Last time we configured a Windows 2012R2 Windows Deployment Services (WDS) Server to deploy Windows installations over the network. All pretty standard stuff.
In case you missed it, have a read here to see what we did.
Now it’s time use our WDS server to deploy something other than (boring old) Windows. Yep, lets start pushing WDS to do something else.
This time: Deploy VMware ESXi.
Step 1: WDS Client Boot Image
First off we need to extend the boot mechanism used by the WDS clients as the standard Microsoft boot image is only really any good for deploying Windows. We do this by replacing the standard Windows PXE boot image with a PXElinux boot image. PXElinux is a lightweight bootloader for network booting. It is closely related to Syslinux used for standard filesystem booting (hard drives, floppies etc) and Isolinux used for booting from CD’s, DVD’s etc.
First off, download a copy of Syslinux v4.07 from here. Yes, later versions are available, but v4.07 is known to work with WDS, so v4.07 it is.
From the zip we need the following four files:
Extract them into a temporary folder for ease:
Then copy the four files into our remote install boot folders, here:
Rename the Microsoft pxeboot.n12 files to pxeboot.0 to allow them to be called from PXElinux:
Create two additional folders called pxelinux.cfg
Within each pxelinux.cfg folder, create a file called default with no extension:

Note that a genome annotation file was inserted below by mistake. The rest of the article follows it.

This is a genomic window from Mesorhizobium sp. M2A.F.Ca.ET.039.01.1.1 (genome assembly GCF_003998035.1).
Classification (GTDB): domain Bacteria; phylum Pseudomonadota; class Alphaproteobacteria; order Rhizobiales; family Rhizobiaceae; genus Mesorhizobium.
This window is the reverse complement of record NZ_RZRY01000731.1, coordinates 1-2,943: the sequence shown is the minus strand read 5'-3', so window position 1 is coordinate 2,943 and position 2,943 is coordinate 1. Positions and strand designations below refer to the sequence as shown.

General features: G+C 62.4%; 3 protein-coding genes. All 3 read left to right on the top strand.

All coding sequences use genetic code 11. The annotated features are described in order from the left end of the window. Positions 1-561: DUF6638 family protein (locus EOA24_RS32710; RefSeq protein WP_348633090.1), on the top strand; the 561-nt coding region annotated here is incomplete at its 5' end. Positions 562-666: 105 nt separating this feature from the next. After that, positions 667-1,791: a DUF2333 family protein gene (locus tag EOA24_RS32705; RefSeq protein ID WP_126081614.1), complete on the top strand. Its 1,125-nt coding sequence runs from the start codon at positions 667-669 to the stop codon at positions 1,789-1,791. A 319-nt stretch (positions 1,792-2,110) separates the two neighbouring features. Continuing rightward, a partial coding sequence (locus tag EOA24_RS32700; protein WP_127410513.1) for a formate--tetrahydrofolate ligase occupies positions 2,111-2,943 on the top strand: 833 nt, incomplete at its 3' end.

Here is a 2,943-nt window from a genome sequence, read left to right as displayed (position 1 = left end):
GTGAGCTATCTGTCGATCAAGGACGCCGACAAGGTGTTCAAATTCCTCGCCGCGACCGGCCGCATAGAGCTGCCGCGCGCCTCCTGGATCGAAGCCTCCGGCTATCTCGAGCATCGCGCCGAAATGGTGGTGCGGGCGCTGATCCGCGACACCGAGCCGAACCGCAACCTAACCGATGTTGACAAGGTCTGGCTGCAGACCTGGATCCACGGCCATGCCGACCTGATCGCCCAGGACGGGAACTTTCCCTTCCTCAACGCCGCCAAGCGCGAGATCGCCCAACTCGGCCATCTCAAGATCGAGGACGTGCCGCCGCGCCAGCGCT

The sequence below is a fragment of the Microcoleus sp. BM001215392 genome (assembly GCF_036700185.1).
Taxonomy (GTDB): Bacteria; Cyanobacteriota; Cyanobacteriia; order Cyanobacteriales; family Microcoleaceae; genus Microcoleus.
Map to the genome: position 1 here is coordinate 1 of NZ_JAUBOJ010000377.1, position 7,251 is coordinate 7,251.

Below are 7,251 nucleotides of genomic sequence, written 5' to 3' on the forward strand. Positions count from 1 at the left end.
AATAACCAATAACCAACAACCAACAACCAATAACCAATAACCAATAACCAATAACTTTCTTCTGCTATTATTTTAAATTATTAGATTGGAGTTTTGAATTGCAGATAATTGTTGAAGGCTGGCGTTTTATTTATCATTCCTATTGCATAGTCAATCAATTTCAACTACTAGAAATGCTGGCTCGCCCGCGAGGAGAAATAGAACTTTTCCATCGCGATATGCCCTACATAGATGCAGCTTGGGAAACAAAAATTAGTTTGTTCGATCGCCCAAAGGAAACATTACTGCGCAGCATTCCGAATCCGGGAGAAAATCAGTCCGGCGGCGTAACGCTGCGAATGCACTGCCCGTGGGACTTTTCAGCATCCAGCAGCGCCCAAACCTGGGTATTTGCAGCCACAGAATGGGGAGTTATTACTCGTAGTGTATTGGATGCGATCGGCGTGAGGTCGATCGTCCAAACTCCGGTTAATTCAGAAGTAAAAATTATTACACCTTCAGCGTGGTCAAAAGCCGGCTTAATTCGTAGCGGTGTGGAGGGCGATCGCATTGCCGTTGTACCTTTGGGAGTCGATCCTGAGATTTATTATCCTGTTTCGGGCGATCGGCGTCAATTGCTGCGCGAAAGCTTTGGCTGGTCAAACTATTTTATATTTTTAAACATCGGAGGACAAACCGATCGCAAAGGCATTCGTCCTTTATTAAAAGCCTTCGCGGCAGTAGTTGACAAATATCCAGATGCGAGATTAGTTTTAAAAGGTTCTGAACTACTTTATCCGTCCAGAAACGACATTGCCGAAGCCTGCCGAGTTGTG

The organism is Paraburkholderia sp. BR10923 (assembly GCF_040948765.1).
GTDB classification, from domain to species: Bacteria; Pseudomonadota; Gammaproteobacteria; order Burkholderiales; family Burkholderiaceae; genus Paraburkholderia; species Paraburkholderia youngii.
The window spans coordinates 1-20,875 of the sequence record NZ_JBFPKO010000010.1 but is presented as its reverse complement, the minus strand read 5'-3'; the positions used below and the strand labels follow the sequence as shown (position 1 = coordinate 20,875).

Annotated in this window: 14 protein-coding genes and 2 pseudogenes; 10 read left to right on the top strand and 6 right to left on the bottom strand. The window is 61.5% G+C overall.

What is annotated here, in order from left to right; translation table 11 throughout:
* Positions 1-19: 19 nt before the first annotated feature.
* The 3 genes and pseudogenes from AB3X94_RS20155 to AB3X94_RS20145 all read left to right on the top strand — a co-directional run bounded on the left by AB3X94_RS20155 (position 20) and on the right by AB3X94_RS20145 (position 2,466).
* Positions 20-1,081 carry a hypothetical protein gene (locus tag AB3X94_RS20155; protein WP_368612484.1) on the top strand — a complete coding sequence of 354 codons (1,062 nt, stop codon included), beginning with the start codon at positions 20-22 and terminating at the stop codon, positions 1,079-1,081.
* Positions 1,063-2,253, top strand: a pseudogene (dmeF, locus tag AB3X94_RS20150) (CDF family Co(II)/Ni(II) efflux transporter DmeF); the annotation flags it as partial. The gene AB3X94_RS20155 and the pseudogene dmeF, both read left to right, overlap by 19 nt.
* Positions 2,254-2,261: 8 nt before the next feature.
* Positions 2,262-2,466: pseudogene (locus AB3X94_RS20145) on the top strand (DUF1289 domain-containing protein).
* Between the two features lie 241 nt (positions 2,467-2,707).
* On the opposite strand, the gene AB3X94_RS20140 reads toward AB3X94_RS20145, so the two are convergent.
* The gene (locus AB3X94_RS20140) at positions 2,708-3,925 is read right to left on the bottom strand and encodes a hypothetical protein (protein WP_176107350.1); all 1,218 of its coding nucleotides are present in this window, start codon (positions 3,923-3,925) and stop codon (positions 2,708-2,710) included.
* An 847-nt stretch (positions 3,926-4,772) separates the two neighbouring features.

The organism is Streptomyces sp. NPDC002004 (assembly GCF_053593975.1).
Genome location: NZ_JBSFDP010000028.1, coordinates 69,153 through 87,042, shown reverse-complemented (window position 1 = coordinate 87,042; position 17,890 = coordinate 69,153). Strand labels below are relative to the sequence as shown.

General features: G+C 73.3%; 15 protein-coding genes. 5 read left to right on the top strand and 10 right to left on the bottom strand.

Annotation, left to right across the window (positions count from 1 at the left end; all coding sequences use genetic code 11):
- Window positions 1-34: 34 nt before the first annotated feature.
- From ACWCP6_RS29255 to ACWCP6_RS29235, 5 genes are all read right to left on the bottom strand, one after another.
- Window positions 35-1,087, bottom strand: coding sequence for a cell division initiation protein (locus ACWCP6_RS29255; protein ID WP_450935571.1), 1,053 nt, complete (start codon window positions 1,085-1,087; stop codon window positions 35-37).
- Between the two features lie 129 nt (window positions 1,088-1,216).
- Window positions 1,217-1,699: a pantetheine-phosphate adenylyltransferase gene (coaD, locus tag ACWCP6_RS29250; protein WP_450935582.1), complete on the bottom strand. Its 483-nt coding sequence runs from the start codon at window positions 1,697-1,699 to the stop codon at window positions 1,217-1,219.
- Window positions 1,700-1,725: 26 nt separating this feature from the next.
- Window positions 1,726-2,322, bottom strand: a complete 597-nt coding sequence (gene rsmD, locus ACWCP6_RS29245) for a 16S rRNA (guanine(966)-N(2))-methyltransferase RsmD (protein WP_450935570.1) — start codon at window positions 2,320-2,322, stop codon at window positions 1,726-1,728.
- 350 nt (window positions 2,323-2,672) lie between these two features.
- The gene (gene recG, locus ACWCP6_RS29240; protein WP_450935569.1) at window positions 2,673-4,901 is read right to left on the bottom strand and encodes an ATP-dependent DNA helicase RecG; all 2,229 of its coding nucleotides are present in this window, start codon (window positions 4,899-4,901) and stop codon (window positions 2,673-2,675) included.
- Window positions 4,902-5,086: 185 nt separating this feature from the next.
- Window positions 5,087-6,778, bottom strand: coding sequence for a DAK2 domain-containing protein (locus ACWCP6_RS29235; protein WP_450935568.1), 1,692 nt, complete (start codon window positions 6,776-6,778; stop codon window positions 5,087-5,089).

These default files will be the menu files seen when the WDS clients boot. We have separate menus for x64 and x86 bootable clients.
Paste the following text into the C:\RemoteInstall\Boot\x86\pxelinux.cfg\default menu file:
Paste the following text into the C:\RemoteInstall\Boot\x64\pxelinux.cfg\default menu file:
Run an administrative command prompt and paste in the following commands to tell WDS server to use the syslinux provided pxelinux.0 files for client booting:
Finally, restart the WDS server service:
Ready to test!
Step 2: Testing PXElinux Booting
Before we move onto ESXi, lets check that WDS is pushing PXElinux and that our clients can still run WDS installs.
Upon PXE booting a client you should see the following menu appear:
Selecting Boot Normally should quit the menu and allow the client to boot from internal disk(s) whilst selecting Windows Deployment Services Boot should tell the client to carry on with a WDS boot and Windows install, same as before.
Step 3: Adding VMware ESXi Image to WDS Server
As I’m intending to deploy ESXi v5.5 Update 3b installs via my WDS server, my folder structure will be:
You can choose to use whatever folder structure you like under C:\RemoteInstall\Boot\x64\ As I say, I’m deploying ESXi 5.5 Upadte 3b so this folder structure makes sense to me.
Extract your ESXi iso file to your chosen folder:
Once extraction has completed, open the BOOT.CFG file from your ESXi folder with notepad.
We need to append our boot path to all the files listed in this file. This path needs to match the path of our ESXi files.
I’m lazy, so I just CTRL-H (find and replace), complete the two boxes and hit Replace All:
Save and close BOOT.CFG.
Finally, add an entry the C:\RemoteInstall\Boot\x64\pxelinux.cfg\default menu file:
My x64 menu now looks like this:
Save and close.
Deploying ESXi via Windows Deployment Services Server
So then… Lets do this!
Boot my client and select the ESXi install option:
Looking pretty damn good:
….answer some questions….let the installer complete….
So there we have it - Windows Deployment Services server deploying VMware ESXi.
Winner, Winner, Chicken Dinner!
Next time WDS booting Windows PE and various other system diagnostic tools.